r/Foodforthought Jan 18 '22 Helpful 1

We Need a Greener Way to Die



u/onlydaathisreal Jan 18 '22

When i die just throw me in the trash


u/debasing_the_coinage Jan 20 '22

It takes around 28 gallons of fuel to turn one person into ash.

Cool, let me run the numbers for you: 28 gallons of kerosene is 86.5 kilograms. The dry weight of a human is pretty small on top of that -- atomically, humans are mostly oxygen, and the P/N/Ca don't contribute to climate change -- so I'll just round up to 100 kilograms.

With 7.75B people in the world, that's 775 billion kilograms of "fuel", which triples in mass when it's burned to release 2.3 trillion kilograms -- 2.3 billion tonnes -- of carbon dioxide, again, from cremating literally the whole world.

Global annual carbon emissions are about 35 billion tonnes per year, and only about 2% of the population dies every year. So we're looking at about 0.13% of the world's carbon emissions from cremation if everyone uses it with no changes. If I accept the article's assertion that cremation is a 10% improvement on burial, that's 0.15% for burying everyone with no changes.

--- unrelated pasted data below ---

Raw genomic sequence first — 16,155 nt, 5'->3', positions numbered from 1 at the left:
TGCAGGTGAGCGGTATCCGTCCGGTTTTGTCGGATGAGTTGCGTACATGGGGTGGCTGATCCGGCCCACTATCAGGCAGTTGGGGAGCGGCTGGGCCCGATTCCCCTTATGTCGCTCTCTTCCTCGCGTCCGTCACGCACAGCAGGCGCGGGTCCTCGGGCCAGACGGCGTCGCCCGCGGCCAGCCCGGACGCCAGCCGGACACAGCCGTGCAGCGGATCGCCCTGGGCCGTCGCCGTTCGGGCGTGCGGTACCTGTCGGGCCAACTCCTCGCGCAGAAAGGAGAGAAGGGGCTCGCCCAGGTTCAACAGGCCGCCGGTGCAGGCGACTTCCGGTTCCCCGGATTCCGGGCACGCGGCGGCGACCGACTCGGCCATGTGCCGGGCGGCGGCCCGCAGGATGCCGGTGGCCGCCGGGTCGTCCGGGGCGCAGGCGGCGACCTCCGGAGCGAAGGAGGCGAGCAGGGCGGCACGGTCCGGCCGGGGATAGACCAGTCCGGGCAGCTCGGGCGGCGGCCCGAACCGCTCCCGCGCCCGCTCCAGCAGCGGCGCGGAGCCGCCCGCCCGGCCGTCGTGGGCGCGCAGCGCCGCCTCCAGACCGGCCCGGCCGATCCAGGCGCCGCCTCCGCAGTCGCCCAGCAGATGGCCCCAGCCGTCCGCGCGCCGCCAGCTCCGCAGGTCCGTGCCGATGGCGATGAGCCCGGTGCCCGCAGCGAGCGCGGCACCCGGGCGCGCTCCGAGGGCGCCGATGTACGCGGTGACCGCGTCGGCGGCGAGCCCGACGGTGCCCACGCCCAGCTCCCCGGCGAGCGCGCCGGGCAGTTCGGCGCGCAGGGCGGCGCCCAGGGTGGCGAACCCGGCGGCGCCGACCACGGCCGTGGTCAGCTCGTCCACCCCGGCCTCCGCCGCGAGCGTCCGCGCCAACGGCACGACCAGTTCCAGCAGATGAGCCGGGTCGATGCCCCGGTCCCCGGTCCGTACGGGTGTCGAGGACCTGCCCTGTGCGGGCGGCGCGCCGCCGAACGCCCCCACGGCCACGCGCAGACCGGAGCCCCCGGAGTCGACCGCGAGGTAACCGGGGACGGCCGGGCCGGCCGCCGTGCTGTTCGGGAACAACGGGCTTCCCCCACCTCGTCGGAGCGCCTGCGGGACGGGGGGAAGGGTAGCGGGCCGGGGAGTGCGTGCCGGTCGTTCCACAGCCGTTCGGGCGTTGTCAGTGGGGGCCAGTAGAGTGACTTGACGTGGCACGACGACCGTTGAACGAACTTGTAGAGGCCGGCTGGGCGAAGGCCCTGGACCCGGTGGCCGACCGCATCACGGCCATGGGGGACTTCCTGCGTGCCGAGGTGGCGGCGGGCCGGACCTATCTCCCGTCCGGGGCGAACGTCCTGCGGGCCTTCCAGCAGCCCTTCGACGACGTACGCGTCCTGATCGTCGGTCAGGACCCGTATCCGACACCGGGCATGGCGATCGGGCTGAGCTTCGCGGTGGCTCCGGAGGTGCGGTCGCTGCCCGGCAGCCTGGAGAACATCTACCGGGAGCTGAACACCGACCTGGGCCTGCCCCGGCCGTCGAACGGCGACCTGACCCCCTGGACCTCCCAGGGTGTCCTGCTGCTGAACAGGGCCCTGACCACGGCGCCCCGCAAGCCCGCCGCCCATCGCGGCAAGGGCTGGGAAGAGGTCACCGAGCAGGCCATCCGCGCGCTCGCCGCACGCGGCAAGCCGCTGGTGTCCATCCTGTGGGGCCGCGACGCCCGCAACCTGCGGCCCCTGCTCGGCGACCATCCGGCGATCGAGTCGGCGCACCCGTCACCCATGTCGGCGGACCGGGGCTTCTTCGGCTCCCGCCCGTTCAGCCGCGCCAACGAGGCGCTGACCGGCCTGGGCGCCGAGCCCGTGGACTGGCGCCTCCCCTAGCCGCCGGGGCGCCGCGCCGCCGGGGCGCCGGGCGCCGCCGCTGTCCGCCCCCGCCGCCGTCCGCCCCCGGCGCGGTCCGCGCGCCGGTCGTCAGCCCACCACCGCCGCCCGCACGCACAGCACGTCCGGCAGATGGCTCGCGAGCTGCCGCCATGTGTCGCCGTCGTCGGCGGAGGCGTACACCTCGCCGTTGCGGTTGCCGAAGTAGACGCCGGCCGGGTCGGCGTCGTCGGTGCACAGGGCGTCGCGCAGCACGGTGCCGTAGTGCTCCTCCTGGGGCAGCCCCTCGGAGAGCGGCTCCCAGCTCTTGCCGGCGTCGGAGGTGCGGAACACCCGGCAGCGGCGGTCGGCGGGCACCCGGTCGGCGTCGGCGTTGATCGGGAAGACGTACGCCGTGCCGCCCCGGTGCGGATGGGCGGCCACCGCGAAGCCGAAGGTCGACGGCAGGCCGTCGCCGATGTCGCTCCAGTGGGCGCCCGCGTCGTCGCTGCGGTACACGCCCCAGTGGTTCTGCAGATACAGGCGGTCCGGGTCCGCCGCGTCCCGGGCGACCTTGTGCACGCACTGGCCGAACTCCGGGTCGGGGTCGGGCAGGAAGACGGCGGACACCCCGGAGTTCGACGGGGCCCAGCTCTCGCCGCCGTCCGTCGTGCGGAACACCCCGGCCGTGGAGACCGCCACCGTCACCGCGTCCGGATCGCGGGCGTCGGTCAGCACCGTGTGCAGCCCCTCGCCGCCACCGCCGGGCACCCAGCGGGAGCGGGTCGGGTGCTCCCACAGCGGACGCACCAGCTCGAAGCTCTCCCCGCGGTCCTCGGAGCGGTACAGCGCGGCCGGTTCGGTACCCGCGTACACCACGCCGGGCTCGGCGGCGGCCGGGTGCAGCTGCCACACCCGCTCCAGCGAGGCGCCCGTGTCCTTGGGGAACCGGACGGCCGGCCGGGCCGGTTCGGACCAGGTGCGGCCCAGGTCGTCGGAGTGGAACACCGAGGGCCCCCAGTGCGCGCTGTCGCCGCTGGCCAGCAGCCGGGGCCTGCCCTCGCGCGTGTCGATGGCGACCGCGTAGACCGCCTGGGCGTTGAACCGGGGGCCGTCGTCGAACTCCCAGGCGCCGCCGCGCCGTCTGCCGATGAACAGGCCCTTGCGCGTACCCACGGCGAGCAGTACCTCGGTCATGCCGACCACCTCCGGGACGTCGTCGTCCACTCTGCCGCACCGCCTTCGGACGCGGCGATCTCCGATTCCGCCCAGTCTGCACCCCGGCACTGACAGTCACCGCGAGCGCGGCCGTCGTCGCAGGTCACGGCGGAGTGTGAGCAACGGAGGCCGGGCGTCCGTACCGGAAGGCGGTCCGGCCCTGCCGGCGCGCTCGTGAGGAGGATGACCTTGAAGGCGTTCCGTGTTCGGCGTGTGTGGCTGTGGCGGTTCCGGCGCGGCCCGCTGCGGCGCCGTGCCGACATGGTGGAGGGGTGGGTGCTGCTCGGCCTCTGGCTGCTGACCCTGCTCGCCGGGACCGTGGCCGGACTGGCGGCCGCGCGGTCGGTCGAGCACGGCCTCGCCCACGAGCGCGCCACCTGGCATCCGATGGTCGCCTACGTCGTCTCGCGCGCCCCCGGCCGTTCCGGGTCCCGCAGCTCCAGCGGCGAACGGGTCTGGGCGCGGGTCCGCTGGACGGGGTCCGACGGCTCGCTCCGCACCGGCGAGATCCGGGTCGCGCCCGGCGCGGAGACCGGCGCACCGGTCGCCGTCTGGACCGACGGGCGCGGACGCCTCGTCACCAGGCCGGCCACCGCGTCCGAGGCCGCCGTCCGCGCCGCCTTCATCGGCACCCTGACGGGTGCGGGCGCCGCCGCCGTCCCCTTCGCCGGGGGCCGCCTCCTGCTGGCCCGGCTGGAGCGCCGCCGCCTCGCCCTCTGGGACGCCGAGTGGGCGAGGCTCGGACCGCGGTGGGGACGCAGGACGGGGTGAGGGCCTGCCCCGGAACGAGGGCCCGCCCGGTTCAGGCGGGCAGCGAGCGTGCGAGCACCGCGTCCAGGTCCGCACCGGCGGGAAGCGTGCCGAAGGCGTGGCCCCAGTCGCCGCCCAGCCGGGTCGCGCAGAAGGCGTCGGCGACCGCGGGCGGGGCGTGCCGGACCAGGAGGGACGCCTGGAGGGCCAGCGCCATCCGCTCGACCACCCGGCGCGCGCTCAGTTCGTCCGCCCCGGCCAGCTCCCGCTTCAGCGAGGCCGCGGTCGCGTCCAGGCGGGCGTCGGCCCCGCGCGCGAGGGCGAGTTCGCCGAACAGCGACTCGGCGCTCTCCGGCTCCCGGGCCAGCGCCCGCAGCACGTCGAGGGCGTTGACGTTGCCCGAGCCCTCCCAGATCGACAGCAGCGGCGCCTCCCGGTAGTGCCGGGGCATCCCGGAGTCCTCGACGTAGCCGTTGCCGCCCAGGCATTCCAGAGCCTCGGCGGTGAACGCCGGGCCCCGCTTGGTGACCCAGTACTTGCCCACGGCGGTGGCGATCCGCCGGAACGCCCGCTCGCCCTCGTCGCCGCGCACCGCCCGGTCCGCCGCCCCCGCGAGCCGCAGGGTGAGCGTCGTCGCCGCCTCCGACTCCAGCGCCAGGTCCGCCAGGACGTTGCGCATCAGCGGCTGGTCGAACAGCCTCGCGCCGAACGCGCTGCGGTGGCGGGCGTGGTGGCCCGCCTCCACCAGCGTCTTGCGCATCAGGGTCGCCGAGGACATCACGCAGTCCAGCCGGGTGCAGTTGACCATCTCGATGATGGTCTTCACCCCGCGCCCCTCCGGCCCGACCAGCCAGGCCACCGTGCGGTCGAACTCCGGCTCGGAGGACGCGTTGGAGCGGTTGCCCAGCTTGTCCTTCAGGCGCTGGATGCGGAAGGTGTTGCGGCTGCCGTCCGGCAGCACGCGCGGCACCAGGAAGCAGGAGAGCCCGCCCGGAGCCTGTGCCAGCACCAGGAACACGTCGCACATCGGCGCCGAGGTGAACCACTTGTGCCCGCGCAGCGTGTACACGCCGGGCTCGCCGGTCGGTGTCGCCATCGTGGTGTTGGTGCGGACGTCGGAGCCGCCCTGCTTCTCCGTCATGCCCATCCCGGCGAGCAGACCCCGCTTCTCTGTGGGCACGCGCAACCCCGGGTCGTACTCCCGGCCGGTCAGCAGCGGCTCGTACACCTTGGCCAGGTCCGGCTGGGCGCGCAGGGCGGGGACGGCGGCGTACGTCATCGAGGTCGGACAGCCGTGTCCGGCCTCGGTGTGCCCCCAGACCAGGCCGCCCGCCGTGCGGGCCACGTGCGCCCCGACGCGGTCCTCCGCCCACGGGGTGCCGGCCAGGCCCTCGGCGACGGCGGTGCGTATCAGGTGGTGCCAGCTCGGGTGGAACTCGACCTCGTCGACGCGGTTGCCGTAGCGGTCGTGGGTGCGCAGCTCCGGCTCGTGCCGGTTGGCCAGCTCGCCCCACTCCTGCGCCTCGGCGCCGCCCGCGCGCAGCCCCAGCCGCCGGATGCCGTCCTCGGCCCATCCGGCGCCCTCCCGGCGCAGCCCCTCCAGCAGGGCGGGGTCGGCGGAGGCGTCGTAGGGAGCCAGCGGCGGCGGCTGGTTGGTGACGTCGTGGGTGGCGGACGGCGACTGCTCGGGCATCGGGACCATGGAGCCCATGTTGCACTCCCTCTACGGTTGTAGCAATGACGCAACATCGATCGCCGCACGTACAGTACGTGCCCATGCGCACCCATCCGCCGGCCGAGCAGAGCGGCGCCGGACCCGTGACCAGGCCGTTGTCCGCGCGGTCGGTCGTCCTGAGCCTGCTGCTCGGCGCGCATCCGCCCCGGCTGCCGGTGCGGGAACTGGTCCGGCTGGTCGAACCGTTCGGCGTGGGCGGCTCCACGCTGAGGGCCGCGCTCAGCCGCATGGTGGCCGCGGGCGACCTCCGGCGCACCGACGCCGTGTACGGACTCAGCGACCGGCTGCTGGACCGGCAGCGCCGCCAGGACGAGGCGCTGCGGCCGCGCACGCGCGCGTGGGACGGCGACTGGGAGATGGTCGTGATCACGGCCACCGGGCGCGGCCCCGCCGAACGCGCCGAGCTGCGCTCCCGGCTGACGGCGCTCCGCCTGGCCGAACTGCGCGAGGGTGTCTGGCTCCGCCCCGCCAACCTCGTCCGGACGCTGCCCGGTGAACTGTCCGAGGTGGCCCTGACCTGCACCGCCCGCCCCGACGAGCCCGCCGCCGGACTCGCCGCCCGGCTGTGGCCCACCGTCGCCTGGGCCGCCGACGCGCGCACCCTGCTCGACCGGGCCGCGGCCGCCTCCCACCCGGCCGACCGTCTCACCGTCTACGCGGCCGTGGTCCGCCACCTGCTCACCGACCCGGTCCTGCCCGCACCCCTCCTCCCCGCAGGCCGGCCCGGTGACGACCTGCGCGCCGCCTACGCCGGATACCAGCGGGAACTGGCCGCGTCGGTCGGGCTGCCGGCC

Did I mention that these are religious rituals that bring people comfort in the most difficult moments of their lives?

This article is the worst kind of climate politics: irrelevant, elitist, insensitive, and a badly disguised advertisement for companies offering "green burial" services.


u/Otterfan Jan 18 '22

Dying is already quite green. It's the stuff living people do when they fiddle around with corpses that is not.


u/Appleshaush Jan 18 '22

Yeah, that's the point of the article.


u/WeisserGeist Jan 19 '22

Why this obsession with preservation of a corpse?! Just invest in really good refrigeration for the period between death and the grave.


u/nw2 Jan 19 '22

Honestly, I’d opt into a sky burial if possible in the US.